For the first time in decades, there will not be professional baseball in Auburn this summer.
Minor League Baseball announced Tuesday that it was canceling seasons at all levels, including the New York-Penn League, in 2020.
MiLB cited Major League Baseball's decision to not provide players to minor league affiliates as the primary reason. MLB and the Players Association recently agreed on a Collective Bargaining Agreement that included a 60-game major league season and expanded rosters in lieu of the coronavirus pandemic.
The decision to cancel the minor league season also means the Syracuse Mets, who are a member of the International League at the Triple-A level, will not play games this year.
"These are unprecedented times for our country and our organization as this is the first time in our history that we've had a summer without Minor League Baseball played," said MiLB President Pat O'Conner in a statement. "While this is a sad day for many, this announcement removes the uncertainty surrounding the 2020 season and allows our teams to begin planning for an exciting 2021 season of affordable family entertainment."
The cancellation means Auburn will not host professional baseball for the first time since 1981, and for only the second time since Auburn joined the New York-Penn League in 1958.
Full-season minor league baseball has been on hiatus since mid-March. The New York-Penn League, a short-season league for recent MLB draft picks, was not scheduled to begin play until mid-June. On June 12 the league announced it was suspending the start of the season indefinitely.
The Doubledays were originally scheduled to begin play Thursday, June 18, at Batavia, while the home opener at Falcon Park was set for Sunday, June 21, against State College.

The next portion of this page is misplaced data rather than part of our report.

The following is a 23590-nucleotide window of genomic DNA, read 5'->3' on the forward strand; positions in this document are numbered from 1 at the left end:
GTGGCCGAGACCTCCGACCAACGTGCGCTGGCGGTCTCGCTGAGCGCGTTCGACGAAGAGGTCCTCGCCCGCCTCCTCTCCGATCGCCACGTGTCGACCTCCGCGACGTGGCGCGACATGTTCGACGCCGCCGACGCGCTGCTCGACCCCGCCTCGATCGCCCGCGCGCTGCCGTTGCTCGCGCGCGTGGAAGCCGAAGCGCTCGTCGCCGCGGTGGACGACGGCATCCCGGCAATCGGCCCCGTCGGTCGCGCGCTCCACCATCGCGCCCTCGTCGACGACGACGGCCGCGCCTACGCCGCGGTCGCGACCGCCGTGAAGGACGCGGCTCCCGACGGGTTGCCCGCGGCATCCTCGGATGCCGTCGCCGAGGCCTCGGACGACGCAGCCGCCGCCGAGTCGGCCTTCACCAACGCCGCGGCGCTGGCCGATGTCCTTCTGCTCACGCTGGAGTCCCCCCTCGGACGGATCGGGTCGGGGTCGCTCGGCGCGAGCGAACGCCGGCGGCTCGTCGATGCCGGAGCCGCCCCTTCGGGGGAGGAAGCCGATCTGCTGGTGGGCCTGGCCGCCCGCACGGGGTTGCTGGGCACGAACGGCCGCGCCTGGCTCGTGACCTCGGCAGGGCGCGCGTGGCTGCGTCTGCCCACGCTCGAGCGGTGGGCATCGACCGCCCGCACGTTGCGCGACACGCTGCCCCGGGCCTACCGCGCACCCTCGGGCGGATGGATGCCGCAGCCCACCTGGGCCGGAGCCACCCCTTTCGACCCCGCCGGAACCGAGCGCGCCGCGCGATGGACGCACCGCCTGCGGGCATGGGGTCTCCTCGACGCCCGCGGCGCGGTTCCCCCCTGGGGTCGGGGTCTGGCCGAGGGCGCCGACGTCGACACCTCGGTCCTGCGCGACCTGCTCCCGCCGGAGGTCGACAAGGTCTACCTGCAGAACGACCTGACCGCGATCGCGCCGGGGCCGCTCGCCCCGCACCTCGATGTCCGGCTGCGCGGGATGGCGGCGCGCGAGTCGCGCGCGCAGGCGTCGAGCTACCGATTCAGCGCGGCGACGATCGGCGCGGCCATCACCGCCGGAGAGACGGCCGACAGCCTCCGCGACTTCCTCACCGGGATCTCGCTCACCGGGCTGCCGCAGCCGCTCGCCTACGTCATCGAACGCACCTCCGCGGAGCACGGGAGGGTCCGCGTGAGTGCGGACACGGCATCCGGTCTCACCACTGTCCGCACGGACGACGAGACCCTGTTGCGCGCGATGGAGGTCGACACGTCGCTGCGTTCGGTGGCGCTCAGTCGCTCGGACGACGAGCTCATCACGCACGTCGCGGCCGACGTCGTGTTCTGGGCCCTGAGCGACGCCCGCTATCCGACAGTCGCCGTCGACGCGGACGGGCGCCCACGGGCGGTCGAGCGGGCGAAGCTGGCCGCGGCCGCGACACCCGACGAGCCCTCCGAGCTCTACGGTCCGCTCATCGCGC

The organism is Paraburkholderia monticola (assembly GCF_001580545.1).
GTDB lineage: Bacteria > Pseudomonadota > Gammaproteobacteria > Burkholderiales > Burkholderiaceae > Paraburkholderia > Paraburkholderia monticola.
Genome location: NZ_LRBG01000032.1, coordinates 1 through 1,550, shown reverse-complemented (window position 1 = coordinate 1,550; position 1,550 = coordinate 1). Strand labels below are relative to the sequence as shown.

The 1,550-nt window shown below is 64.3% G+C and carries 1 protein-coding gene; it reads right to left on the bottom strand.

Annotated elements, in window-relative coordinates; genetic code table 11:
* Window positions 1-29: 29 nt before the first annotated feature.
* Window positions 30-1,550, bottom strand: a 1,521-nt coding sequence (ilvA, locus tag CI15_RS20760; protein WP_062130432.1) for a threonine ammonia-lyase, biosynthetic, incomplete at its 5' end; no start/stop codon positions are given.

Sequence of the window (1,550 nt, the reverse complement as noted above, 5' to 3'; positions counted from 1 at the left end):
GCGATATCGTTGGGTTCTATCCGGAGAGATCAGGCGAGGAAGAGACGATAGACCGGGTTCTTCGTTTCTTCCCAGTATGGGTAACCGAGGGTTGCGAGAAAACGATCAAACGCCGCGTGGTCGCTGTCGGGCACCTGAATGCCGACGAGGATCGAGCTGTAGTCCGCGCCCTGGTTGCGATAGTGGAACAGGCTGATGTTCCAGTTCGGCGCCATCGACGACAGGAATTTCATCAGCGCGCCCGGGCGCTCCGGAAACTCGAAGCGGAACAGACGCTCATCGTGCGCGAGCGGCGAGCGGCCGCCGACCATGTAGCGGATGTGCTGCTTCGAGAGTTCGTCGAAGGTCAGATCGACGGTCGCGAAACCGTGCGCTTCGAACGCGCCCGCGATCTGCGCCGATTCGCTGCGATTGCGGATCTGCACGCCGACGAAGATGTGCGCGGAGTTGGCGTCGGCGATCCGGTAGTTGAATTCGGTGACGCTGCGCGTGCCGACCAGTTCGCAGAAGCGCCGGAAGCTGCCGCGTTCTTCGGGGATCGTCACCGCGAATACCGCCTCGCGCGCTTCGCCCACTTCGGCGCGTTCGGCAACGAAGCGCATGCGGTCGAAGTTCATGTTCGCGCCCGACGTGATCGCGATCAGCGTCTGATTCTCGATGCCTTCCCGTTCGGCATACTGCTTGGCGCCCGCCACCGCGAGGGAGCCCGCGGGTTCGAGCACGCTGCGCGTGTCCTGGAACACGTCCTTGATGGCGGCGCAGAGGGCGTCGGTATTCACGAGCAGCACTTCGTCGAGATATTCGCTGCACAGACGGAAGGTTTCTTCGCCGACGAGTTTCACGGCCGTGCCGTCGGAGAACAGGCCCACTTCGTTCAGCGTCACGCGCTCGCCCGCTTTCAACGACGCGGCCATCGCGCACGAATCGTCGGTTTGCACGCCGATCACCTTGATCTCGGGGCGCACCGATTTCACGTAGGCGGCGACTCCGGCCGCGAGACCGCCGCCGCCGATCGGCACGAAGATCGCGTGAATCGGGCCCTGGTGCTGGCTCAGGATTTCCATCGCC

“It’s definitely a hard pill to swallow right now, just with everything that's going on and all the plans for the 2020 season we had in store,” Doubledays general manager David Lindberg said. “We were really looking forward to getting out there and putting on a great atmosphere for all of our fans, our sponsors and our season ticket holders.”
Concerning ticket refunds, Lindberg said he reached out to all season ticket holders via email and full refunds will be offered.
Now that the 2020 season has been canceled, the Doubledays look ahead to what could be a murky future in Auburn. The current Professional Baseball Agreement (PBA) between MLB and MiLB was set to expire following the 2020 season. Last October, Baseball America and the New York Times reported that negotiations on a new PBA could eliminate at least 40 minor league teams by 2021. Auburn, and the New York-Penn League as a whole, would be a casualty under the new PBA.
Part of the initial proposal would include the development of a “Dream League,” consisting of all undrafted players that would be jointly owned by MLB and MiLB. According to Baseball America, cities like Auburn that would lose minor league teams would still be guaranteed “baseball teams of some sort,” but it was reported in April that efforts to create such a league had stalled.
Even if Auburn was to survive minor league baseball's reported purge, the Doubledays’ affiliation with the Washington Nationals is in question, as the current player development contract between the two organizations was set to expire after the 2020 season. Of late, the Doubledays and Nationals have been content to extend their partnership, which has been in place since 2011, in two-year increments. Lindberg had no comment on a player development contract extension.
When Falcon Park, which has been closed since late March, will reopen for public events also remains to be seen. The Doubledays typically occupy the ballpark until the beginning of September, and Cayuga Community College athletic programs utilize the turf field throughout the fall. CCC and Auburn High School's baseball team typically use Falcon Park in the spring, but were unable to this year due to season cancellations.
Sports reporter Justin Ritzel can be reached at 282-2257 or at firstname.lastname@example.org. Follow him on Twitter @CitizenRitz.
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